Tag Archives | Spirituality

Death Should be Optional

Max von Sydow and Bengt Ekerot in “The Seventh Seal”

Max von Sydow and Bengt Ekerot in “The Seventh Seal”

via H+ Magazine:

Now more than ever, the topic of death is marked by no shortage of diverging opinions.

On the one hand, there are serious thinkers — Ray Kurzweil, Hans Moravec, Michio Kaku, Marshall Brain, Aubrey de Grey and others — who foresee that technology may enable humans to defeat death. There are also dissenters who argue that this is exceedingly unlikely. And there are those like Bill Joy who think that such technologies are technologically feasible but morally reprehensible.

As a non-scientist I am not qualified to evaluate scientific claims about what science can and cannot do. What I can say is that plausible scenarios for overcoming death have now appeared. This leads to the following questions: If individuals could choose immortality, should they? Should societies fund and promote research to defeat death?

The question regarding individuals has a straightforward answer: We should respect the right of autonomous individuals to choose for themselves.

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The epigenetics of The X-Files

X chromosome inactivation can definitely be explained by epigenetics. X-Files? Less certain. Image from Reinius et al., BMC Genomics 2010, 11, 614.

X chromosome inactivation can definitely be explained by epigenetics. X-Files? Less certain. Image from Reinius et al., BMC Genomics 2010, 11, 614.

via The Guardian:

The X-Files was my absolute favourite television show in the 1990s. My flatmates and I would tune in every week to watch intrepid FBI agents Fox Mulder and Dana Scully track down assorted aliens, psychics, vampires, ghosts, and government conspiracies. We bought the soundtrack CD; we even had a poster on our living room wall. It was A Big Deal, for all seven seasons (some people think there were nine seasons, but I refuse to admit that seasons eight and nine – or the second movie – ever happened).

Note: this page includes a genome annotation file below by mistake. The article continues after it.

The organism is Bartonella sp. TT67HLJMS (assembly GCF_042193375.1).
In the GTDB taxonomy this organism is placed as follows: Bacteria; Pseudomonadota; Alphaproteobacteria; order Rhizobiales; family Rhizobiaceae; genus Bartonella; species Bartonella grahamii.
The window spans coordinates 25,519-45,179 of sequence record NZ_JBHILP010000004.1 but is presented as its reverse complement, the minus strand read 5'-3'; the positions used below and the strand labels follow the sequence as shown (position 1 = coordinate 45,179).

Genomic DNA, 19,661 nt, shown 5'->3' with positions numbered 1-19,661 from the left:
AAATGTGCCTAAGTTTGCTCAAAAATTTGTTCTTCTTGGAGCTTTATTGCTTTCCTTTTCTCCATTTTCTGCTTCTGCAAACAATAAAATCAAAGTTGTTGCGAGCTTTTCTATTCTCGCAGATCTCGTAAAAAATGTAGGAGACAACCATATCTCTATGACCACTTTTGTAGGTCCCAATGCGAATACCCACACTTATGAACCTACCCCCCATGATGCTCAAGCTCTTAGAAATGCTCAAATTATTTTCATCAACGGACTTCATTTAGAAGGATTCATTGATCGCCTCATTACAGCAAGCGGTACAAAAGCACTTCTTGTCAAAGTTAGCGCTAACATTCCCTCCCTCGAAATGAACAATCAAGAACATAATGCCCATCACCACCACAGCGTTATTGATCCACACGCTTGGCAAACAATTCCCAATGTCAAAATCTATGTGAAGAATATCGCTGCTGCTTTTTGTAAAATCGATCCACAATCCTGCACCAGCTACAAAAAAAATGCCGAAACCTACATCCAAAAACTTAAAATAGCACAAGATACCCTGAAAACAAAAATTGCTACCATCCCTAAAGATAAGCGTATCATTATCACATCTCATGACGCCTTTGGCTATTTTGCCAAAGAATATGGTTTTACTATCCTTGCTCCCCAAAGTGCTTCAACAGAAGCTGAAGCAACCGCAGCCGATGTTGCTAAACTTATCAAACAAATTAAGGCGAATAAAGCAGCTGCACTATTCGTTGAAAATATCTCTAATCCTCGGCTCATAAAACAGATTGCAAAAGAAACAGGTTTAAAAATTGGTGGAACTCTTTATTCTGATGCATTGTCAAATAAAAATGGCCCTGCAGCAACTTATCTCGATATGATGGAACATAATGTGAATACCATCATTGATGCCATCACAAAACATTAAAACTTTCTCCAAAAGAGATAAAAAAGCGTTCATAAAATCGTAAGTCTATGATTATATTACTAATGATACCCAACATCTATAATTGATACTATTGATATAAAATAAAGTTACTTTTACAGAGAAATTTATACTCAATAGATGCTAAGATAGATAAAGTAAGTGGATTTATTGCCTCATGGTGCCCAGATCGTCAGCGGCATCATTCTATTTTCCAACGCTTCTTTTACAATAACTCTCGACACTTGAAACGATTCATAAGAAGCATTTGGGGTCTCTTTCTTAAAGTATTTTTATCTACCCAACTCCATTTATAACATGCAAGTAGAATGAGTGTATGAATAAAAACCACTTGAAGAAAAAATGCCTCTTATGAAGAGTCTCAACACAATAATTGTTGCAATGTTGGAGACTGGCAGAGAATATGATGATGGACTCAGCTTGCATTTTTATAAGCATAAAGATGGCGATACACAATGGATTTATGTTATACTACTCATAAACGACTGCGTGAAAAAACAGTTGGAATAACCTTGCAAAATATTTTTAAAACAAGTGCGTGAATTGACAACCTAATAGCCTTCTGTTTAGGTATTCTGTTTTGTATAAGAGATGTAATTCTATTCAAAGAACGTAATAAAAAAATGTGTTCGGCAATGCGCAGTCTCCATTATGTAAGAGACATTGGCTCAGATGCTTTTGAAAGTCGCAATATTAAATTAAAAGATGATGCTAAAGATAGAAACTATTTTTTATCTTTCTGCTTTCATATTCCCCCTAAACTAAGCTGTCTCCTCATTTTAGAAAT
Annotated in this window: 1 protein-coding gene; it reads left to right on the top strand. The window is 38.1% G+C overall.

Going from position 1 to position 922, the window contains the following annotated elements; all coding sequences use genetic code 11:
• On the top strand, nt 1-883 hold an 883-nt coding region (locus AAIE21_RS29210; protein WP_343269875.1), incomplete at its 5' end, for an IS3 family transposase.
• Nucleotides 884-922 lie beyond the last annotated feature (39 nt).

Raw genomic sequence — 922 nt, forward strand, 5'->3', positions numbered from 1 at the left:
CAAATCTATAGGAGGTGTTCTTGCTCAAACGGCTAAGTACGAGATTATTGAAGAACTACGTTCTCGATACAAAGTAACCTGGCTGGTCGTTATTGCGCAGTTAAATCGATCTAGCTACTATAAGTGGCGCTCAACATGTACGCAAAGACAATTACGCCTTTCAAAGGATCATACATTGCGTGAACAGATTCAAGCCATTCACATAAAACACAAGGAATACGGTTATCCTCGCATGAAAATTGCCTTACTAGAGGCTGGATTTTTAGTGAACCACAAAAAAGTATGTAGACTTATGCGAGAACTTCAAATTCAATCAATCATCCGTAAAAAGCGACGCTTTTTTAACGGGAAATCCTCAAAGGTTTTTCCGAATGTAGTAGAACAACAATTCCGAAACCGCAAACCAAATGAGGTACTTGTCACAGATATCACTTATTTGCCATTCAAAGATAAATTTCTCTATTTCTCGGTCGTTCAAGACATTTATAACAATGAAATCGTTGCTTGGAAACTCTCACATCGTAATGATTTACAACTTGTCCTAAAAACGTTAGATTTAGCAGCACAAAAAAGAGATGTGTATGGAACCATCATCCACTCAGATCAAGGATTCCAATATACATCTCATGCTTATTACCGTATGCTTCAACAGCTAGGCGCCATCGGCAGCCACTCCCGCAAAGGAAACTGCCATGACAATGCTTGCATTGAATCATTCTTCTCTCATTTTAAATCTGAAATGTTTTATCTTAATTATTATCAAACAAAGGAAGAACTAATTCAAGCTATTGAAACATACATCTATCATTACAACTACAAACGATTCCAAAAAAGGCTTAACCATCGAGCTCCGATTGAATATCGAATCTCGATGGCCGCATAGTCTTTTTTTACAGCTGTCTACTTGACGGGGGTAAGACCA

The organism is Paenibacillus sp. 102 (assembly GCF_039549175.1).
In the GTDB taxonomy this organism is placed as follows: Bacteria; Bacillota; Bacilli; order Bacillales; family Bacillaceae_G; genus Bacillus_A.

Dana Scully was a scientist, always looking for a perfectly rational explanation for the strange phenomena encountered each week. Many of these explanations were based on genetics, especially in the “monster-of-the-week” episodes featuring assorted freaks and other abominations not part of the main alien conspiracy storyline.

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Fifty More Ways to Leave Leviathan

Matthias Ripp (CC BY 2.0)

Matthias Ripp (CC BY 2.0)

via Fee:

It’s been over a year since we published “50 Ways to Leave Leviathan.” That successful piece showed how innovation and entrepreneurship are gradually undermining the top-down, command-and-control approach to governance.

It is happening quickly by any historical standard, but it is also happening incrementally in ways that cause us not to notice. The bigger the pattern, the more slowly we tend to recognize it. The bigger the implication, the more resistant we are to acknowledging it.

We even take it all for granted. In reality, the ground is shifting beneath our feet. Those in power feel it, and it scares them. The innovation can be slowed, but it can’t be stopped, much less reversed. This great transformation is already underway.

The theme, as always, is human freedom, which is the insuppressible urge within all of us to live full and ever more prosperous lives, regardless of the barriers put in the way.

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Tweets from the afterlife: social networking with the dead

The possibility of a posthumous digital social life seriously challenges our notions of death. Shimal Ahmed (Fulhi), CC BY-SA

The possibility of a posthumous digital social life seriously challenges our notions of death. Shimal Ahmed (Fulhi), CC BY-SA

This article was originally published on The Conversation.